Ubiquitination of intracellular proteins by the yeast RAD6 (UBC2) ubiquitin-conjugating (E2) enzyme is required for cellular processes as diverse as DNA repair, selective proteolysis, and normal growth. For most RAD6-dependent functions, the relevant in vivo targets, as well as the mechanisms and cofactors that govern RAD6 substrate selectivity, are unknown. We have explored the utility of "charge-to-alanine" scanning mutagenesis to generate novel RAD6 mutants that are enzymatically competent with respect to unfacilitated (E3-independent) ubiquitination but that are nevertheless severely handicapped with respect to several in vivo functions. Five of the nine mutants we generated show defects in their in vivo functions, but almost all of the most severely affected mutants displayed unfacilitated ubiquitin-conjugating activity in vitro. We suggest that E2 mutants obtained by this approach are likely to be defective with respect to interaction with other, trans-acting factors required for their intracellular activity or substrate selectivity and therefore will be useful for further genetic and biochemical studies of ubiquitin-conjugating enzyme function.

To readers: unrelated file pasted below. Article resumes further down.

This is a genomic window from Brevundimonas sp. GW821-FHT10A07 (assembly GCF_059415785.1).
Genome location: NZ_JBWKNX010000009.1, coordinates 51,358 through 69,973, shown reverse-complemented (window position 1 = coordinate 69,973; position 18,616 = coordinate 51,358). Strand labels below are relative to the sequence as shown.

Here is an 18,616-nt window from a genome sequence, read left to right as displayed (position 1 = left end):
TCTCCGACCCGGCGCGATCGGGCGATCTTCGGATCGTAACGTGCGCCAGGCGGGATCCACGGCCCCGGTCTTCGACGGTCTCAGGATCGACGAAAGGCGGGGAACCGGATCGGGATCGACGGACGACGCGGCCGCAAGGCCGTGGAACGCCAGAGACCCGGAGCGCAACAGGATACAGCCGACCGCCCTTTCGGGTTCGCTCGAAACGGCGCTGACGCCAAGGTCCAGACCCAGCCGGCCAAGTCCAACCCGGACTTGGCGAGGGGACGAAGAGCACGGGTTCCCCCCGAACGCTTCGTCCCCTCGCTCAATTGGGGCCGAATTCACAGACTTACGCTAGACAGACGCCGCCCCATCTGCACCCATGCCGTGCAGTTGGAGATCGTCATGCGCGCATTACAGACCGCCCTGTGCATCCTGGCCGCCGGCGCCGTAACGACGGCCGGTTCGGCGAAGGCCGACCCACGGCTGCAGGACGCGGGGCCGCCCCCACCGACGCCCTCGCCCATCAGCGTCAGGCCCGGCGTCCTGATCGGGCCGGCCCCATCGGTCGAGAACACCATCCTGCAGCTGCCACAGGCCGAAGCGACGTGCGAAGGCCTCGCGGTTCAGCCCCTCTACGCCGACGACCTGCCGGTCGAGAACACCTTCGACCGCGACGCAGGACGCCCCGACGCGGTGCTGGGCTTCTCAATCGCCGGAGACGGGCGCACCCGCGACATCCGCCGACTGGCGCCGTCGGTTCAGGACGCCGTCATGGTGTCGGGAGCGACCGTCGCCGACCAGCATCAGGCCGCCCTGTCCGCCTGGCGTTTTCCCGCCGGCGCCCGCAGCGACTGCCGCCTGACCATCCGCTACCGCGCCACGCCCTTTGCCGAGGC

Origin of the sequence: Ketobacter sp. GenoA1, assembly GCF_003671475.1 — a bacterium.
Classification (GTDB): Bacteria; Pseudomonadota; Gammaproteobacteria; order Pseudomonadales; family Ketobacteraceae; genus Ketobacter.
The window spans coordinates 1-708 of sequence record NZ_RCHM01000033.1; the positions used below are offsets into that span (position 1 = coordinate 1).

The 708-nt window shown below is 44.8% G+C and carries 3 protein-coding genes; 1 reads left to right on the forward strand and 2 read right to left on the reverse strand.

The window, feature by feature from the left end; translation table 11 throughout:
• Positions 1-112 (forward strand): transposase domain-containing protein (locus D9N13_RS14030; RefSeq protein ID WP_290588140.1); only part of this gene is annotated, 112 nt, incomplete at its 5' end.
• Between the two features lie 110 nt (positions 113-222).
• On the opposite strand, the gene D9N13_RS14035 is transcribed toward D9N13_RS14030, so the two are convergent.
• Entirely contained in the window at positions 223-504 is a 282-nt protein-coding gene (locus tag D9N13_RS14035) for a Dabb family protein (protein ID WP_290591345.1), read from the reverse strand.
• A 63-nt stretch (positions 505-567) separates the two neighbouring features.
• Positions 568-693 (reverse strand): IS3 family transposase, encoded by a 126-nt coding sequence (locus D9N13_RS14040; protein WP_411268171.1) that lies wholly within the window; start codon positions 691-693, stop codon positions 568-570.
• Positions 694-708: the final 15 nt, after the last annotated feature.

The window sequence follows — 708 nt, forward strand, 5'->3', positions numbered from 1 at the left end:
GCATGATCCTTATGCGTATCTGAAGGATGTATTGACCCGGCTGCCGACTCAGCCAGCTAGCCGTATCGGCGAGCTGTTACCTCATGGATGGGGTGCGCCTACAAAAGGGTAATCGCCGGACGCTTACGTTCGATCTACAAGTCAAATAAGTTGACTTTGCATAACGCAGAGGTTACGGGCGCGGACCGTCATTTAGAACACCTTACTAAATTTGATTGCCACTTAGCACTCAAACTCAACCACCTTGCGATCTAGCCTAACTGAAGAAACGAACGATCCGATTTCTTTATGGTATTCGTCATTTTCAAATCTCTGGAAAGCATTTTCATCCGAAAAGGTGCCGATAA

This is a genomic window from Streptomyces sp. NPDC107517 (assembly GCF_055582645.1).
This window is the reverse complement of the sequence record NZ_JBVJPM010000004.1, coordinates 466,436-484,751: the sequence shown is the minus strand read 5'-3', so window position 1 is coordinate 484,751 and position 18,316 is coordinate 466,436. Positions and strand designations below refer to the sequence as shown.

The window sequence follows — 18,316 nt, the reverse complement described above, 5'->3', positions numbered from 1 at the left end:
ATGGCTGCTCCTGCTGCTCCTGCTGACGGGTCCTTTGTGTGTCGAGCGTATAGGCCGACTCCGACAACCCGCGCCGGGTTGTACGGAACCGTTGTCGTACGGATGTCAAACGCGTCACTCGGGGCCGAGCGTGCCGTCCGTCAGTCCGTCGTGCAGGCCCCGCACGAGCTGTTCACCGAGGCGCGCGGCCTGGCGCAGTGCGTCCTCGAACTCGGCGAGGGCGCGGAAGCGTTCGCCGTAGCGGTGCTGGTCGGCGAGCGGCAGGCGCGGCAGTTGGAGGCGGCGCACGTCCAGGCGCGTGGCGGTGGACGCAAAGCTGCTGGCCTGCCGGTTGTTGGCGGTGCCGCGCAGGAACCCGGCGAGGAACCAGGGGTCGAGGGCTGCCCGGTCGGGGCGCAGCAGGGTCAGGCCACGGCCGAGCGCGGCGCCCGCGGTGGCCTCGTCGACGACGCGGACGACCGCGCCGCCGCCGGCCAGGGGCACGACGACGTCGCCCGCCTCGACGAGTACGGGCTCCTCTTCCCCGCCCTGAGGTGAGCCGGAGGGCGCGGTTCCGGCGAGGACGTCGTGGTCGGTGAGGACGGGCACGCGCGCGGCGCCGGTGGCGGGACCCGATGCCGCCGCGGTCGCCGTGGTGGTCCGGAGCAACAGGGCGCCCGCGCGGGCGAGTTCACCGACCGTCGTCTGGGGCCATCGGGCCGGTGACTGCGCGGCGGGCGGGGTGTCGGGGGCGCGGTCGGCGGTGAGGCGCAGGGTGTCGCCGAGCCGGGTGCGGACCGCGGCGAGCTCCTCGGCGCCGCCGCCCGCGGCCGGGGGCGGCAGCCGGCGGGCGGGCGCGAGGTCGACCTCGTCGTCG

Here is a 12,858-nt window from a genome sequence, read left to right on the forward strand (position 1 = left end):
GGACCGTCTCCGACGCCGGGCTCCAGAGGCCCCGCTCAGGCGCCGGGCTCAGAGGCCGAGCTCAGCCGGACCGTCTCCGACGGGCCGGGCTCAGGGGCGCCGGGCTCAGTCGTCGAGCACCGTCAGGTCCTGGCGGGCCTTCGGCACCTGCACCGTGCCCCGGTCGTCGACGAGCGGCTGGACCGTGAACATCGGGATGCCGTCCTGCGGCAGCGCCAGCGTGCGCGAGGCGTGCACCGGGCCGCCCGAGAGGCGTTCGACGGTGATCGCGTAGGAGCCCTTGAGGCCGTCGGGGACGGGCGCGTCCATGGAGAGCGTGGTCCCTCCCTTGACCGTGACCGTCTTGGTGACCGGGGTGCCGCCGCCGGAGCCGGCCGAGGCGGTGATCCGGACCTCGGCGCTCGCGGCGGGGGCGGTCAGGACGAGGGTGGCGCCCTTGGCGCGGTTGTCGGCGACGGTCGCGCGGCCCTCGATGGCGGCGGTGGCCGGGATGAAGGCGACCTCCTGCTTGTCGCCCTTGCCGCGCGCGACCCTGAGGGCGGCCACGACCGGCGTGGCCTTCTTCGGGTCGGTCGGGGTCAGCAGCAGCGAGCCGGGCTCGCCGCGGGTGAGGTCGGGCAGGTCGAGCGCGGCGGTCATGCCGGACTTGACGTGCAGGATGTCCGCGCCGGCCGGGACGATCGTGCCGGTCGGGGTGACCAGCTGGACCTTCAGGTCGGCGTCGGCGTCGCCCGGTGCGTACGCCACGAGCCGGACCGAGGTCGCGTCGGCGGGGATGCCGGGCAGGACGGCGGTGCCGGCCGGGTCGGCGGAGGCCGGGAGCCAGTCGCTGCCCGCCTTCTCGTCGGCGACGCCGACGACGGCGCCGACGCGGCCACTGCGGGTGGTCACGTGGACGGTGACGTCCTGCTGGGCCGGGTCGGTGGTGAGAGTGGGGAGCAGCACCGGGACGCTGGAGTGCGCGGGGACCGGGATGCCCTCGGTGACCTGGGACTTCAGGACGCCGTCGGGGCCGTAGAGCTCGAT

|Journal||Journal of Bacteriology|
|State||Published - 1995|